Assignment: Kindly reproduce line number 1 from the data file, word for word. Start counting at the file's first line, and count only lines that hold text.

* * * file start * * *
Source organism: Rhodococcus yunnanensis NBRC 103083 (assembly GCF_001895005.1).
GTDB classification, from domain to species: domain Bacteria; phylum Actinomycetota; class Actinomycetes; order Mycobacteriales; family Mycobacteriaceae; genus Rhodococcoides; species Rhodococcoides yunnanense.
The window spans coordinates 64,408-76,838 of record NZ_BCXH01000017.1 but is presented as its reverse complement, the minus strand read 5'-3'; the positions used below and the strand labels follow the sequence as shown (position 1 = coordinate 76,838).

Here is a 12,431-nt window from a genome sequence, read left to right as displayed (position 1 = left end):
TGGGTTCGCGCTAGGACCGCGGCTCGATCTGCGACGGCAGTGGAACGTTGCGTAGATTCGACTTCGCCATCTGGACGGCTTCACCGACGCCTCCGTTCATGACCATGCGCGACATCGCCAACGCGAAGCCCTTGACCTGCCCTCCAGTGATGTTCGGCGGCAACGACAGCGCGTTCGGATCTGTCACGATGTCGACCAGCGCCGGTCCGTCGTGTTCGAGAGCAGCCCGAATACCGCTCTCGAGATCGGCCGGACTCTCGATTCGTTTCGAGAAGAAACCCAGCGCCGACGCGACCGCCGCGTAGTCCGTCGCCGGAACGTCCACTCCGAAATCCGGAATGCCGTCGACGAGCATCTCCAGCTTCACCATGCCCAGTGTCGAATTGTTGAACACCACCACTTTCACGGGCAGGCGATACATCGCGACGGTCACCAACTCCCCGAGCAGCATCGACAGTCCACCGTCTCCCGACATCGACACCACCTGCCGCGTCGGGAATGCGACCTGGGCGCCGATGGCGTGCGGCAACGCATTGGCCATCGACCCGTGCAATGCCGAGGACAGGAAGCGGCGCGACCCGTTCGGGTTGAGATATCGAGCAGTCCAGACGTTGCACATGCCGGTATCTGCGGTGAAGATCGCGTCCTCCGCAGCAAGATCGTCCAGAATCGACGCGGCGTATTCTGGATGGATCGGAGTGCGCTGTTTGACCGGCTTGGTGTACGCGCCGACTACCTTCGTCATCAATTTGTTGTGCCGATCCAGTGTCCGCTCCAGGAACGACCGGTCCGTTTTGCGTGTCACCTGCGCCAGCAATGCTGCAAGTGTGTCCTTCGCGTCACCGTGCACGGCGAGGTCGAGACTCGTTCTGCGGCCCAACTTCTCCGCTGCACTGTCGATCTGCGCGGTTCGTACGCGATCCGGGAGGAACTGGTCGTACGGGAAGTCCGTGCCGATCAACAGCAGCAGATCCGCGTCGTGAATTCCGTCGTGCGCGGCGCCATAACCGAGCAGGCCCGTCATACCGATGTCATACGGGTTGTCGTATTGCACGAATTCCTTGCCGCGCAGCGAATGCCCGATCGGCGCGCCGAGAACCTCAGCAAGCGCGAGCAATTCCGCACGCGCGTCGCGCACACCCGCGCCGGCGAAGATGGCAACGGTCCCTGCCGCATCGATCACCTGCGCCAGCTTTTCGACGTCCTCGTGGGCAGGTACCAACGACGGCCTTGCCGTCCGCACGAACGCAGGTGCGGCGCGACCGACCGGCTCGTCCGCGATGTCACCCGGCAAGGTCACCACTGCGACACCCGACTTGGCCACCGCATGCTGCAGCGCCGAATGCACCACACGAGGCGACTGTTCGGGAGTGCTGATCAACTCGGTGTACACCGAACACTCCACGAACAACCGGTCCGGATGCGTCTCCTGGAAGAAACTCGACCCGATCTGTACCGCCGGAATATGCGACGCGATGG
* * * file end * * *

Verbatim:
Source organism: Rhodococcus yunnanensis NBRC 103083 (assembly GCF_001895005.1).